Author: Amresh Gunasingham, RSIS
Sri Lanka’s move in February 2019 to bring back capital punishment for convicted drug offenders has put a spotlight on the growth of narcotics-related crime in the country. The government’s apparent tough stance is in response to concerns that Sri Lanka is re-emerging as a transit hub for global drug trafficking networks.
The announcement that Sri Lanka will start to hang convicted drug offenders — ending a nearly half-century moratorium on executions — is a move that closely mirrors the controversial tactics employed by Philippine President Rodrigo Duterte in his country’s war on drugs. During a state visit to the Philippines in January, Sri Lankan President Maithripala Sirisena acknowledged the proliferation of illegal drugs in Sri Lanka and lauded the Philippines’ strategy in dealing with the issue. Duterte is running a controversial law-and-order operation that has killed at least 5000 drug offenders since 2016. More than 200 people in Bangladesh have been killed by police in a similar campaign.
President Sirisena, who has been in office since 2015, is indicating that the government will also deploy the military in anti-narcotics operations. Authorities say a tougher approach is required to deal with drug-related crime, amidst concerns international drug smugglers are using Sri Lanka as a transit hub in Asia. The re-introduction of capital punishment is also significant: although criminals are regularly given death sentences for murder, rape and drug-related crimes, until now their punishments have been commuted to life imprisonment. Nobody has been executed in the country for 42 years.
Although Sri Lanka is not a major producer of contraband drugs, its strategic location along important maritime and aviation shipping routes between Europe and Southeast Asia makes it an attractive gateway for international drug trafficking cartels. Law enforcement officials say organised gangs seek to conceal their shipments to Australian and European markets by bringing them into Sir Lanka, before switching the cargo into Sri Lankan containers and sending them onwards. Colombo’s high volumes of traffic and lack of effective security checks on cargo make it an attractive trans-shipment point.
According to government officials, a spike in large-scale cocaine seizures (a drug previously uncommon in Sri Lanka) is a clear indication that the country is emerging as a key transit point for drug-smugglers. Counter-narcotics operations had traditionally focused their efforts on heroin and synthetic drugs. In December 2016, 928 kilograms of cocaine — the largest ever cocaine haul in South Asia — was discovered aboard a Colombian ship bound for India, one of several high value cocaine seizures in recent years. In March 2019, Sri Lanka’s police arrested two people and seized nearly 300 kilograms of heroin, estimated to be worth US$17 million — the island’s biggest haul of the narcotic.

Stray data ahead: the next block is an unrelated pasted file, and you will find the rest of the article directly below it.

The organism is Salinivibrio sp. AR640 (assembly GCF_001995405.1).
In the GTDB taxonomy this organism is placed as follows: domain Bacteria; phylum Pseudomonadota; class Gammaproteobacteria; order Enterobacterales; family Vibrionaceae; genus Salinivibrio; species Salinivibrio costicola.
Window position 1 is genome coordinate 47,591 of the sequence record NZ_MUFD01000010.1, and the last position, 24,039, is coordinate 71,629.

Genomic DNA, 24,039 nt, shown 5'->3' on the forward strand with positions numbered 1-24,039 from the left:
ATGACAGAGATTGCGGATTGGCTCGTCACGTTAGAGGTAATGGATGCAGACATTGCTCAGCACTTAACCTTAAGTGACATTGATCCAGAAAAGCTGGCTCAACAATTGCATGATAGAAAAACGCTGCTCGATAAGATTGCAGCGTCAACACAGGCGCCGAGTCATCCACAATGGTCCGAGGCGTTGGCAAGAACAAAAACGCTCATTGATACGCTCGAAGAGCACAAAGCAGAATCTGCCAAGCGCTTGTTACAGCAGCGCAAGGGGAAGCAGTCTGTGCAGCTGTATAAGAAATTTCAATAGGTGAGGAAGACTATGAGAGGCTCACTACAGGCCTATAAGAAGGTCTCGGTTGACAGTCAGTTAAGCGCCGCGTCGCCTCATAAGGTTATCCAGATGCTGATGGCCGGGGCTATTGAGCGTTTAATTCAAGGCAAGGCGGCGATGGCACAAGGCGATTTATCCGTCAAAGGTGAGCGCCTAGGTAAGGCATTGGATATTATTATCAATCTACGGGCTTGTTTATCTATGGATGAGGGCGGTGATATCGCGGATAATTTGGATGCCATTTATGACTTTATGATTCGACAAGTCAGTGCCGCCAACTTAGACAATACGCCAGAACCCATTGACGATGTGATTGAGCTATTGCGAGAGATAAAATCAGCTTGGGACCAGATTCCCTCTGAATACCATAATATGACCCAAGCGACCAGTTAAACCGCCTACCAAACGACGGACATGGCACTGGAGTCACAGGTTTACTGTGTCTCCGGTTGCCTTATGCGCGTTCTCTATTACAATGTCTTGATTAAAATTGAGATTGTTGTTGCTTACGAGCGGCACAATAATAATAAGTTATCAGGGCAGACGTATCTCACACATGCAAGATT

The growing evidence that Sri Lanka is being used as a regional drug distribution hub raises the risk that the flow of narcotics will create a local user base as well. According to the National Dangerous Drugs Control Board (the central government agency in charge of combating drug use), there were 79,378 drug-related arrests in 2016, a sharp rise from the 47,926 cases in 2012. The government maintains that high conviction rates are a result of enhanced law enforcement operations, but experts argue that they can at least partly be explained by a larger number of both drug traffickers and users.
Among other initiatives, the President has set up a task force directly under his purview that implements and supervises a national drug prevention programme. Law enforcement and the military have also stepped up their operations, while amendments to the National Policy for the Prevention and Control of Drug Abuse of 2005 have strengthened legislation against the production, smuggling, trafficking and use of illicit drugs in the country. Sri Lanka has also sought international assistance. For example, Singapore, which also takes a tough stance on drug crimes, is providing technical expertise on programs conducted by Sri Lanka to prevent and control drug trafficking.
One challenge is the lack of financial and human resources committed to capacity-building like training for anti-narcotic officers. A low number of drug users also enter rehabilitation programmes, while treatment facilities in prisons have few takers. The government needs to allocate more money to rehabilitation and reintegration programs for the victims of drugs, particularly youth.
Capital punishment was previously re-introduced in the country after a heroin crisis in 1984, and again in 2004 after a judge known for handing out tough sentences was gunned down. Both instances were followed by opposition from domestic human rights groups and significant public opinion against the use of capital punishment. The current government will have to overcome both domestic and international opposition from those who do not endorse the death penalty for drug trafficking.
Several Western countries often provide information on drug trafficking networks operating internationally on the condition that prosecution will not lead to the death penalty. By ignoring the moratorium on the death penalty, Sri Lanka risks alienating nations whose help is needed to combat drug trafficking. While the current government appears to be getting tough on drug crimes, there are challenges ahead.
Amresh Gunasingham is an Associate Editor with the International Centre for Political Violence and Terrorism Research, a constituent unit of the S. Rajaratnam School of International Studies (RSIS), Nanyang Technological University, Singapore.
A version of this article originally appeared here on RSIS.